Saturday, August 30, 2014

Behind the Scenes with Jim Leahy

The aurora borealis over the site of  2014 Yamaha e-Competition
This week we went behind the scenes with Jim Leahy, a long-time member of the Yamaha Remote Live team.  Jim records live music events for broadcast on DisklavierTV and captures studio performances for our PianoSoft library. This summer Jim traveled to Alaska to record the finals of the Yamaha e-Competition, then crossed the country to film a series of performances at the Newport Music Festival in Newport, Rhode Island.

We caught up with Jim in a rare free moment at the Yamaha headquarters in Buena Park. 

You filmed two classical music events this summer. Tell us a bit about the Yamaha e-Competition.

The e-Competition is an amazing annual event made possible by the power of the Disklavier piano. Competitors are recorded via video and Disklavier technology for judges to assess, then the finalists come together for a live competition. The completion is also broadcast live, which gives the customer the opportunity to view a piano competition as if they were viewing a multi-day sporting event. This is the world cup of piano competitions. Pele can’t kick the ball in your living room, but these performers are actually playing the Disklavier in your house.

For the artist, the experience is completely transparent. We use light-beam technology to measure the velocity and duration of each key strike, so all the artist knows is that they are playing an exquisite piano. This year we were recording with a Mark IV Concert Grand and every artist loved the piano, even the judges were blown away by the instrument.

What was your favorite part of filming the e-Competition?

Working with the team that I travel with. As hard as the work is, it’s still worth it working with these guys - technicians who are at the top of their field. From an artistic perspective, I’m always amazed at the high quality of performance that we are able to obtain from around the world, year after year. I would not want to be a judge for this competition! We kept saying that, the whole team, “I would not want to be a judge for this.” The artists are world class.

The competition is normally held in Minnesota, was there anything special about filming in Alaska?

Walking outside at two in the morning to full afternoon sun was incredible. Of course, after a while 24 hours of sun starts to get to you. When you first arrive there’s a bit of a wow factor. But after a while you’re piling things against the windows to get to sleep. It is better than the alternative. We could have had 24 hours of darkness and 40 degrees below zero. I’ll take the sun.

Also, the aurora was stunning. The last day we were there, it was 2:00am after we finished breaking down the equipment and we were getting ready drive to the airport. We walked outside and saw the aurora borealis lighting up half the sky. It was grueling breaking down before a 4am flight, but in that moment it was all worth it.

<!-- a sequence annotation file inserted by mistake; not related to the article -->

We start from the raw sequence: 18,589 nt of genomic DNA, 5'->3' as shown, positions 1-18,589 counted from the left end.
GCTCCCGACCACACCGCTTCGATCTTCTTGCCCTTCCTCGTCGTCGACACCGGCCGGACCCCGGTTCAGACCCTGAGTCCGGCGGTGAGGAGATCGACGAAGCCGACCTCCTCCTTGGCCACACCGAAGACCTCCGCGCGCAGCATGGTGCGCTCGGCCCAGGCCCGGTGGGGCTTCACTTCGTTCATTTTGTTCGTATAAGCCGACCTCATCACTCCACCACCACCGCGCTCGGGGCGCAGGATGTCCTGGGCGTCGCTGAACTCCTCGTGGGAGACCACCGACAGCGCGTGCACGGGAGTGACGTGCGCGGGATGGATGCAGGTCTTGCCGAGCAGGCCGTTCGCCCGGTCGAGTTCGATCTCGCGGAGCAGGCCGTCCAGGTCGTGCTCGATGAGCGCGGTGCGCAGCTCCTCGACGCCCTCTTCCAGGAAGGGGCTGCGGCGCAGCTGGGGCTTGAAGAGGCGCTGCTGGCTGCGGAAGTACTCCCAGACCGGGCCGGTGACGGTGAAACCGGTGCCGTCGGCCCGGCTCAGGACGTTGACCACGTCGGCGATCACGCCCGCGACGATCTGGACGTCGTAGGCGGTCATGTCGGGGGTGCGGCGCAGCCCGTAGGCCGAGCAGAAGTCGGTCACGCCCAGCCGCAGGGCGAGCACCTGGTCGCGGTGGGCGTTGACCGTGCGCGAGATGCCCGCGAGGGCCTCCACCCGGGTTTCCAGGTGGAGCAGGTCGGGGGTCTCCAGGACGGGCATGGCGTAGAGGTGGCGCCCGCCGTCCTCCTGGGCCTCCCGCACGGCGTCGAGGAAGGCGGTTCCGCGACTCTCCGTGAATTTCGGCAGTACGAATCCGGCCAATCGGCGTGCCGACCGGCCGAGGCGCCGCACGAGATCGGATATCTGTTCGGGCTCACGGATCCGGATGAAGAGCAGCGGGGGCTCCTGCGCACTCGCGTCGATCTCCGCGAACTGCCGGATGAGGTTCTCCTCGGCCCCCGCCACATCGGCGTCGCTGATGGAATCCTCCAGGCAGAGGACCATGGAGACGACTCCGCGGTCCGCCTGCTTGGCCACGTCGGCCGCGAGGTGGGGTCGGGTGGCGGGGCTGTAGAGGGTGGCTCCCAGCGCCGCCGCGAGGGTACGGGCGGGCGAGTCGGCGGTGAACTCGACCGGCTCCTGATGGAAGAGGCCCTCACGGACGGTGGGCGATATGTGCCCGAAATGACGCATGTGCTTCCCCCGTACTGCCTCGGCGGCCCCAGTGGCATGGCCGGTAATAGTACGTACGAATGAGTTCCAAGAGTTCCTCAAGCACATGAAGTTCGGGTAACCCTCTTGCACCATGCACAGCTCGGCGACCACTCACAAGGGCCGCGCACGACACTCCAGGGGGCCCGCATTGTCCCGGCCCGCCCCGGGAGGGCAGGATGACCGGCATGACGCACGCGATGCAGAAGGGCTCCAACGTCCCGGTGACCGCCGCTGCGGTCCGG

How was your experience with Newport different than your experience shooting the e-Competition?

Newport is a Festival rather than a competition, so there’s a whole different energy. At the e-Competition there’s this young, vibrant atmosphere created by new artists playing to win. At Newport these are established artists performing for an appreciative audience that loves what they’ve already accomplished.

There’s a lot of drive for the e-Competition, we’re shooting all day, sometimes wrapping at midnight. At Newport we have more downtime.

Did you face any challenges capturing either of these events?

When our airline misplaced our luggage – including the four professional cameras we brought for the shoot in Newport – we had to MacGyver our own camera setup. The guys were so resourceful, they made a series of black boxes to cover iPads and borrowed cameras for the first day of the shoot. It felt very Apollo 13.

Music stands make excellent tripods, who knew?
iPad? Check. Electrical tape? Check. We're good to go!

What is your history with the Newport Music Festival?

I’ve been traveling to Newport since 1991, so I’ve been spending the summer in Rhode Island for a lot of years. We have a long-standing relationship with the festival. Yamaha has been providing Disklavier pianos to Newport for over twenty years and many of the artists that we record at Newport come into our studio to expand the Yamaha library with some amazing PianoSoft studio performances.

 To start with, we were just recording amazing music for Yamaha’s vast library. In the late 2000s we started using the Remote Live technology to broadcast the Newport festival – but the things I love about Newport have never changed. It’s a pleasure to listen to world class musicians playing beautiful music in the most beautiful venues you can imagine. That’s such a huge part of why I look forward to capturing these experiences every year.

We’d like to thank Jim for sharing his continued passion for Remote Live, the Disklavier piano, and the music that makes this technology great.